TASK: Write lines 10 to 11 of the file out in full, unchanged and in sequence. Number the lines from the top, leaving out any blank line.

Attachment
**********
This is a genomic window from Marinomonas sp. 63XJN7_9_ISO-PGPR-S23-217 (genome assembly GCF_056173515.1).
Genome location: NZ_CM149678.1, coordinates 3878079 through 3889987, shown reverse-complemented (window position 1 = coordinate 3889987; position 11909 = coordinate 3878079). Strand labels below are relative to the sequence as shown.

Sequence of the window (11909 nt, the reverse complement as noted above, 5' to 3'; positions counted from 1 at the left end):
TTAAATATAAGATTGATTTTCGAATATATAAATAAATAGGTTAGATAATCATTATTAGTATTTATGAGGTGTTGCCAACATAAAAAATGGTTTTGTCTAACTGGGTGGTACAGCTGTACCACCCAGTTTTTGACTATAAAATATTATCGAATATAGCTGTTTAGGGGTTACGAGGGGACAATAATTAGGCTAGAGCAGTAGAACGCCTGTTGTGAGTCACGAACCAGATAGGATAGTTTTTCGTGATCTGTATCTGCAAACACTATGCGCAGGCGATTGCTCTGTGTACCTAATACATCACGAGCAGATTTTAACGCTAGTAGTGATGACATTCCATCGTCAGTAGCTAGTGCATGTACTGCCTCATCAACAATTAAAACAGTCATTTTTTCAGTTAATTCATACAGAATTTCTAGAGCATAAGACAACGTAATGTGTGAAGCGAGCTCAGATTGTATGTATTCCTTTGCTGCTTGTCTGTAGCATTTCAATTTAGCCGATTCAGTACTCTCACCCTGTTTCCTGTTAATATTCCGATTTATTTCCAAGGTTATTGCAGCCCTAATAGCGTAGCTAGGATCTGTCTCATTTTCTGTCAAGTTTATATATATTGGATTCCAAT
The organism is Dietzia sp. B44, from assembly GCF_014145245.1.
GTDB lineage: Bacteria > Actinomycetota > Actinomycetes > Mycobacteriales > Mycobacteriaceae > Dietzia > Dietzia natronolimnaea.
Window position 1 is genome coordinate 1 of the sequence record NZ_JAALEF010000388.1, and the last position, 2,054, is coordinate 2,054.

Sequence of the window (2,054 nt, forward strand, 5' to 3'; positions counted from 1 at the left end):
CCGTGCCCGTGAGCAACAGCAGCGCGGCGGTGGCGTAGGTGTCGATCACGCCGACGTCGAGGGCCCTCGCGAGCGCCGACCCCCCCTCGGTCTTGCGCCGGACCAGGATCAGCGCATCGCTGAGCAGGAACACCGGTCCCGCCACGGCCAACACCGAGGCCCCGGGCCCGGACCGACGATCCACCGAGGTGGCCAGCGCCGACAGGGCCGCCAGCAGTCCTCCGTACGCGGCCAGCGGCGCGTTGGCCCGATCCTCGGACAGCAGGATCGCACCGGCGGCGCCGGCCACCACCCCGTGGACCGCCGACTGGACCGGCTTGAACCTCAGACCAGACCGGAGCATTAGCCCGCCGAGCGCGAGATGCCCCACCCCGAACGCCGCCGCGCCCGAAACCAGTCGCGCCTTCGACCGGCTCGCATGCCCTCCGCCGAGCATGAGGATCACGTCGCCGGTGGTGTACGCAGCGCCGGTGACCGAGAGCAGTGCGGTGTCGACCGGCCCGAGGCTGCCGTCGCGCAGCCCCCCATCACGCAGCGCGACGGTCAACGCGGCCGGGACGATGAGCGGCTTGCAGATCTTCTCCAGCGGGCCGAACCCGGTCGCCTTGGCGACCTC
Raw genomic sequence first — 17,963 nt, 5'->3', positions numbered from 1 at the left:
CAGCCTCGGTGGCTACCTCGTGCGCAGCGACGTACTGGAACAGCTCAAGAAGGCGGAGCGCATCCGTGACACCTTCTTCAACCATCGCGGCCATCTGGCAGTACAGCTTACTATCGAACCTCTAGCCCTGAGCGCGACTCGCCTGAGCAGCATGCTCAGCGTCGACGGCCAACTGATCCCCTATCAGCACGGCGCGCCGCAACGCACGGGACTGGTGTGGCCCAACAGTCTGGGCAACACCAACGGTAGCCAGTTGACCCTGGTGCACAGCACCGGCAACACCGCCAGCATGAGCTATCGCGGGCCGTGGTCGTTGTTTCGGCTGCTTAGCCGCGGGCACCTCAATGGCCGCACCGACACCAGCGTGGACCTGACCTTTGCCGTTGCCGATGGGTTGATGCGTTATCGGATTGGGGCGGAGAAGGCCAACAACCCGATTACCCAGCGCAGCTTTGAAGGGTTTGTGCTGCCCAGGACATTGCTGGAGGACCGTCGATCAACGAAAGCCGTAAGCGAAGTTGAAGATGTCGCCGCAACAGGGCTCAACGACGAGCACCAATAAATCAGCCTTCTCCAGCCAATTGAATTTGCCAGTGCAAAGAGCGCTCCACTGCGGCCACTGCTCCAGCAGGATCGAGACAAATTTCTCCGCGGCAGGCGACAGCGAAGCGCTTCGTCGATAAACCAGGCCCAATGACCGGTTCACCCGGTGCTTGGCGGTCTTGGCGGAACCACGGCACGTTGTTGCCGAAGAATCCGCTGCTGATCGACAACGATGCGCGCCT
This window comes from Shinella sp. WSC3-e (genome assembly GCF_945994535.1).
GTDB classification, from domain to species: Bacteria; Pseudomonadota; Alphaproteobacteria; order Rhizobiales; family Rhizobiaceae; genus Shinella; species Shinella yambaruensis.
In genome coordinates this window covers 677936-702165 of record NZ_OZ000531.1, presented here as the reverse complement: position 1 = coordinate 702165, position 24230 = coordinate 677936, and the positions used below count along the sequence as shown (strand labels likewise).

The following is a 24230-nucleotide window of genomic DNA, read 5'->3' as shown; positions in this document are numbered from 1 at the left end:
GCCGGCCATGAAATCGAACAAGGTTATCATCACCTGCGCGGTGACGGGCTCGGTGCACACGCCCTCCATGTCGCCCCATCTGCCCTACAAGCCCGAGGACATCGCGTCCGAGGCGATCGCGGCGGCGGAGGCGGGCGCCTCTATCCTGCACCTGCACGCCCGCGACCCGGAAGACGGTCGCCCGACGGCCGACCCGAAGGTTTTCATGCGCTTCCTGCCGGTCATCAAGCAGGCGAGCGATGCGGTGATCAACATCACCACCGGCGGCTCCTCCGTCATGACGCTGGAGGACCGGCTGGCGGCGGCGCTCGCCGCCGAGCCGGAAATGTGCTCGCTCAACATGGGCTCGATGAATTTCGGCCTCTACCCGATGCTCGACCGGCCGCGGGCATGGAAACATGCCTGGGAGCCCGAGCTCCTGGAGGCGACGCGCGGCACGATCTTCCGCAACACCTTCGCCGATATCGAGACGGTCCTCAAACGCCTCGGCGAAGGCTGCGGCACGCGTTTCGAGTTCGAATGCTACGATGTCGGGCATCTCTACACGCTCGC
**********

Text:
Raw genomic sequence first — 17,963 nt, 5'->3', positions numbered from 1 at the left:
CAGCCTCGGTGGCTACCTCGTGCGCAGCGACGTACTGGAACAGCTCAAGAAGGCGGAGCGCATCCGTGACACCTTCTTCAACCATCGCGGCCATCTGGCAGTACAGCTTACTATCGAACCTCTAGCCCTGAGCGCGACTCGCCTGAGCAGCATGCTCAGCGTCGACGGCCAACTGATCCCCTATCAGCACGGCGCGCCGCAACGCACGGGACTGGTGTGGCCCAACAGTCTGGGCAACACCAACGGTAGCCAGTTGACCCTGGTGCACAGCACCGGCAACACCGCCAGCATGAGCTATCGCGGGCCGTGGTCGTTGTTTCGGCTGCTTAGCCGCGGGCACCTCAATGGCCGCACCGACACCAGCGTGGACCTGACCTTTGCCGTTGCCGATGGGTTGATGCGTTATCGGATTGGGGCGGAGAAGGCCAACAACCCGATTACCCAGCGCAGCTTTGAAGGGTTTGTGCTGCCCAGGACATTGCTGGAGGACCGTCGATCAACGAAAGCCGTAAGCGAAGTTGAAGATGTCGCCGCAACAGGGCTCAACGACGAGCACCAATAAATCAGCCTTCTCCAGCCAATTGAATTTGCCAGTGCAAAGAGCGCTCCACTGCGGCCACTGCTCCAGCAGGATCGAGACAAATTTCTCCGCGGCAGGCGACAGCGAAGCGCTTCGTCGATAAACCAGGCCCAATGACCGGTTCACCCGGTGCTTGGCGGTCTTGGCGGAACCACGGCACGTTGTTGCCGAAGAATCCGCTGCTGATCGACAACGATGCGCGCCT